What If Friend Love Is The Best Love?

For most of my life, I yearned desperately for romantic love.

I wanted someone to fill the gaps that my fractured, estranged relationship with my mother left behind. Someone to reassure me that I matter, that I’m lovable, that I’m worthy. Basically someone to do the work that I needed to do for myself.

Of course this never happened, because it’s a dysfunctional way to approach love. I look back on that version of me compassionately, because I know that she was just doing the best she could with what she knew. She was trying so hard to give enough, be enough, to receive love in return.

I know now that’s not the way to be in a relationship, and that I was attracting toxic dynamics with partners because of my own unhealed trauma. I’m still not sure how to shift away from my chemistry with people who are all wrong for me, so I am actively working on my own wounds and healing and leaving the romantic component aside. It doesn’t feel realistic for me to dive into something new at this point.

What I have discovered on this journey through better understanding myself, my past, and my behavior, is that my friendships are precious and priceless. As I’ve opened up to showing my true self more authentically and fearlessly, I have strengthened my existing bonds as well as developed some beautiful new relationships. It continues to amaze me, the way that the people in my life show up for me now that I’m more willing to receive. Turns out that there has always been help around – I just didn’t want to take it. Conditioned to believe that I had to do everything on my own, I thought of accepting assistance as meaning that I owed others an unrepayable debt. Now I understand that love is a two-way street, in any and all relationships. In order to function, it’s a give and take for everyone involved – and that’s a good thing.

I know that I’m traveling the correct path because I’ve gained some beautiful friendships recently, developed stronger ties within existing ones, and shed those that are toxic, stagnant, and no longer serve me. It can feel difficult to walk away, especially when you are a habitual people-pleaser. It’s taken some time and difficult, awkward interactions. Sometimes those who have been in your life a while resist it when you change, especially if your easygoing, conflict-avoidant former self was a lot simpler for them to manipulate. It’s okay. They are dealing with their own problems as well, and they are also doing the best they know how. You are simply in a different place now, so wish them well, but also know when someone is not beneficial for your own health and healing. Let them go with gentleness and ease.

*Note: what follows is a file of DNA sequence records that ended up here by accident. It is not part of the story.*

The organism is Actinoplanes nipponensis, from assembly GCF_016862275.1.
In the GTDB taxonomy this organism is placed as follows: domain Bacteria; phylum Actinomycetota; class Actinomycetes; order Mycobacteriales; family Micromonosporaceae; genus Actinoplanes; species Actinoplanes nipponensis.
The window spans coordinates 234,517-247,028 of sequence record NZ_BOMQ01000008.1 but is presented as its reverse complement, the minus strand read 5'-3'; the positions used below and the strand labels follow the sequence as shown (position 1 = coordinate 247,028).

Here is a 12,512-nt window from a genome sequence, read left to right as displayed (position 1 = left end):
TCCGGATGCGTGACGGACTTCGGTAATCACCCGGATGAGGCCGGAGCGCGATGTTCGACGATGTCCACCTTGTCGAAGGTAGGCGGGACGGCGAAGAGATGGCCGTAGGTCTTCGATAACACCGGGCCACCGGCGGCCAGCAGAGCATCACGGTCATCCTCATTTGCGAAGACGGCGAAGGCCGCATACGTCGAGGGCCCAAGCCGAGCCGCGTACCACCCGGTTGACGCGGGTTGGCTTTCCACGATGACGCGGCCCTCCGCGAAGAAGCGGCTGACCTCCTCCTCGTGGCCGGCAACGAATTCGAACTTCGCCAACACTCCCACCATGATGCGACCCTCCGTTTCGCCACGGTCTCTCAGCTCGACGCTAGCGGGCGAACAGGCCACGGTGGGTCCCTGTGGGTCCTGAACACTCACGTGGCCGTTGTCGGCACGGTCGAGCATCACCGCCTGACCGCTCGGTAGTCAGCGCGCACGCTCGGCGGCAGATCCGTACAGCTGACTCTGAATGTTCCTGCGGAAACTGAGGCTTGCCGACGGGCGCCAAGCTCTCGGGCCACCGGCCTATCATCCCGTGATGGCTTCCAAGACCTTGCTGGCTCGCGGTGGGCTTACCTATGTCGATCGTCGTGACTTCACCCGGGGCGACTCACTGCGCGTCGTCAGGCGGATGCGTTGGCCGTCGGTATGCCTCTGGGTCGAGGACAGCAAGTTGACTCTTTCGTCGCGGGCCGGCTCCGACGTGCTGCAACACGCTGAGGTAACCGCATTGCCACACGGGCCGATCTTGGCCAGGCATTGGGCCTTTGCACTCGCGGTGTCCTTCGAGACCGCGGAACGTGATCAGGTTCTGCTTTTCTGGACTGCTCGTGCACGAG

I’ve gained a keen appreciation for the love of friends over the last year and a half. Honestly, I have gotten so much more positivity and happiness from these relationships than from any of my toxic, ill-suited romantic partnerships. I think it’s a great training ground for me to learn how to function in all relationships and it feels like a safer arena to navigate for the time being.

So I ask you, what if you start treating your friends like they are all the most important lovers you’ve ever had? I believe that in the end, they actually are! The effort and commitment you put into your interactions with true friends is repaid tenfold, and when you learn to love your friends this way, you can also better love future (or current) partners. Try it out. Lean into friend love – I think it just might be the best love ever.

Speaking of love, I’m sending some your way too! There can never be too much love in this world. Happy Monday.

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